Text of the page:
MUKUVISI river, that flows through Harare, Zimbabwe’s capital, is facing serious water pollution problems caused by industrial and domestic waste. The river’s contaminated water is posing danger to human and aquatic life.
A victim of businesses and residents who dump waste into the water body, Mukuvisi is choking from industrial and sewerage effluent. The water is dirty especially the stretch that cuts through Mbare, Harare’s most densely populated suburb. There, the water is a greenish sludge and produces an unbearable stench.
Because of the pollution some visitors to Mbare mistake the river for an open sewerage system. Some factories upstream are accused of dumping waste into the river. Industrial chemicals, raw sewage, human waste, plastic bags and bottles dumped into the river combine to form a foul smelling slime that feeds into Manyame river which flows into Lake
Chivero, Harare’s main source of water.
An investigation by ZTN News, on a part of the river from Julius Nyerere Street to Matapi police station, showed there were no signs of fish or frogs, raising fears of the death of aquatic life in Mukuvisi.
Environmental Management Authority, EMA publicity manager Amkela Sidange bemoaned the destruction of the river’s ecology system through human activities.
She told ZTN News that the levels of nutrients in Mukuvisi are higher than those recommended by the World Health Organisation.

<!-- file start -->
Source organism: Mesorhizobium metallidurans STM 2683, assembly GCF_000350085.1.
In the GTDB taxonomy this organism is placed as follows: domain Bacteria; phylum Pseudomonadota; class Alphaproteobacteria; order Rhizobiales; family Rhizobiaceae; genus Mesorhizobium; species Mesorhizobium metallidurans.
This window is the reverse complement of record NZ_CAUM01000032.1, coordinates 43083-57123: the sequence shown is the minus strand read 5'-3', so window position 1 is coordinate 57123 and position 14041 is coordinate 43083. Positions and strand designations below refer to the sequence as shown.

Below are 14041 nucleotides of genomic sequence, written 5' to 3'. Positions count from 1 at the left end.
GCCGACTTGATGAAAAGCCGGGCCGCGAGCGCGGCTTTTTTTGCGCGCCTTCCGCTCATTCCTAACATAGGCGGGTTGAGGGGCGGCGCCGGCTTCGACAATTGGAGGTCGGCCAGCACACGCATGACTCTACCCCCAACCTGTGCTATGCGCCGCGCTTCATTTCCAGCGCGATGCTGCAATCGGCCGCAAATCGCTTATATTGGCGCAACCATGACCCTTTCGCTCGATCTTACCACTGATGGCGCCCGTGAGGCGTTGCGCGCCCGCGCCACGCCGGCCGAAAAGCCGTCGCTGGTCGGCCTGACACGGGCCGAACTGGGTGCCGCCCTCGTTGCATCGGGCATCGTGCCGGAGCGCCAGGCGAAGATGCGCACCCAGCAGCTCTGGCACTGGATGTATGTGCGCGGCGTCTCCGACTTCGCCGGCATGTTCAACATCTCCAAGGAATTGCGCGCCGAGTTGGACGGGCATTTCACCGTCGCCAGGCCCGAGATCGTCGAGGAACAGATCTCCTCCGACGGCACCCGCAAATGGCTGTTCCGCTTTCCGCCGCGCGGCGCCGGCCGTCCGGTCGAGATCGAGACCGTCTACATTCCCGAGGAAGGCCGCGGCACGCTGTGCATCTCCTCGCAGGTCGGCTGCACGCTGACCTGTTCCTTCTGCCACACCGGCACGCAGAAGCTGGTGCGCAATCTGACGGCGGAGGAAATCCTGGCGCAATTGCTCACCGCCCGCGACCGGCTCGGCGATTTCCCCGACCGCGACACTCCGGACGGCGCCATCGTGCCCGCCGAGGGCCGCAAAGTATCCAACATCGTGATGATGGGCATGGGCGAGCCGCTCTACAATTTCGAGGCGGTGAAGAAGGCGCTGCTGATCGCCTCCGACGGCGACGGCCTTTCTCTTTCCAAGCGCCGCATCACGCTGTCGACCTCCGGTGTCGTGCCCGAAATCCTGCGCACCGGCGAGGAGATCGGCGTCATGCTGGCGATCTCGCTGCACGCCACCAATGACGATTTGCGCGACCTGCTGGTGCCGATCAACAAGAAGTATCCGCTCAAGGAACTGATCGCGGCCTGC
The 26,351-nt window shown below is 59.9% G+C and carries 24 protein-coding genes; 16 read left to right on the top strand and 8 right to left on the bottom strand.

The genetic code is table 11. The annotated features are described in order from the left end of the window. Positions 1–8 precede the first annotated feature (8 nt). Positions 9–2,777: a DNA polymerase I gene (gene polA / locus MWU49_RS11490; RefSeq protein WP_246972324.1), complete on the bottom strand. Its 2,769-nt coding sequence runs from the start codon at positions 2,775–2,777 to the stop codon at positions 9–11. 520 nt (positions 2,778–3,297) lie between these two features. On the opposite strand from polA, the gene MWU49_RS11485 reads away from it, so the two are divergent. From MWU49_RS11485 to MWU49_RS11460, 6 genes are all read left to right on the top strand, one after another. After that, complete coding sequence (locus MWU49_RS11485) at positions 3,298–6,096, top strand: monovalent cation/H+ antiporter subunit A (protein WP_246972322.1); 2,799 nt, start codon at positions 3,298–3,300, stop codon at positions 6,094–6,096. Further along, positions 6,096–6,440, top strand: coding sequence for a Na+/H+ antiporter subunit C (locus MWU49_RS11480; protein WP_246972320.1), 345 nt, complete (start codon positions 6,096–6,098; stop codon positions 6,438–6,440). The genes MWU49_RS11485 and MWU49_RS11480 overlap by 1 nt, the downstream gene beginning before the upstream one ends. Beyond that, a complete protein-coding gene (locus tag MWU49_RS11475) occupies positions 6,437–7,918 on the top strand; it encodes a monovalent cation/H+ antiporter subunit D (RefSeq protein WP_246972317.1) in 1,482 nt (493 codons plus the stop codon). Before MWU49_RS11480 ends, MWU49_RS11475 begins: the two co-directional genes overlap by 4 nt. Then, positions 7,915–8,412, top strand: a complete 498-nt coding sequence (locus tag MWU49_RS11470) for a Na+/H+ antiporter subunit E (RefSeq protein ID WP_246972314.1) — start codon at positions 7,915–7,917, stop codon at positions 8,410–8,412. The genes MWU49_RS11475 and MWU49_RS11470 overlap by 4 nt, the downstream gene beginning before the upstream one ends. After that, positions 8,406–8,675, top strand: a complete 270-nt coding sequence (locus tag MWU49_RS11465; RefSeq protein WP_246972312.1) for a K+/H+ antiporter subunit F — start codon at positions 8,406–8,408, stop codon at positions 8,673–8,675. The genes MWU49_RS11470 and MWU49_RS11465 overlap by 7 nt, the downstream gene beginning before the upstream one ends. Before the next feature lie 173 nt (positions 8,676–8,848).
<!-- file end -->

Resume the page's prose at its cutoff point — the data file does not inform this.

“Pollution levels are high in the river with high concentrations of nitrates and sulphates. There is high Biological Oxygen Demand (BOD) in the water among other indicators of water pollution,” Sidange explained.
She said EMA had recently fined ZimPhos, a fertilizer manufacturing company, that had been found guilty of dumping waste into the river.
Studies done in the past by the University of Zimbabwe’s department of biological sciences have shown that Mukuvisi water contains toxins that cause cancer and damage to male reproductive organs.
So severe is the pollution that the city of Harare is spending more on water
treatment chemicals in a bid to provide clean water to residents. The city’s Public Relations Manager Michael Chideme says to reduce pollution, businesses should pre-treat waste before disposing it into Mukuvisi.
“Heavy pollution of Mukuvisi river and other water bodies in the Lake Chivero catchment area is costing the city a lot of money in the procurement of water treatment chemicals, as this means that we have to increase the quantity of chemicals,”Chideme said.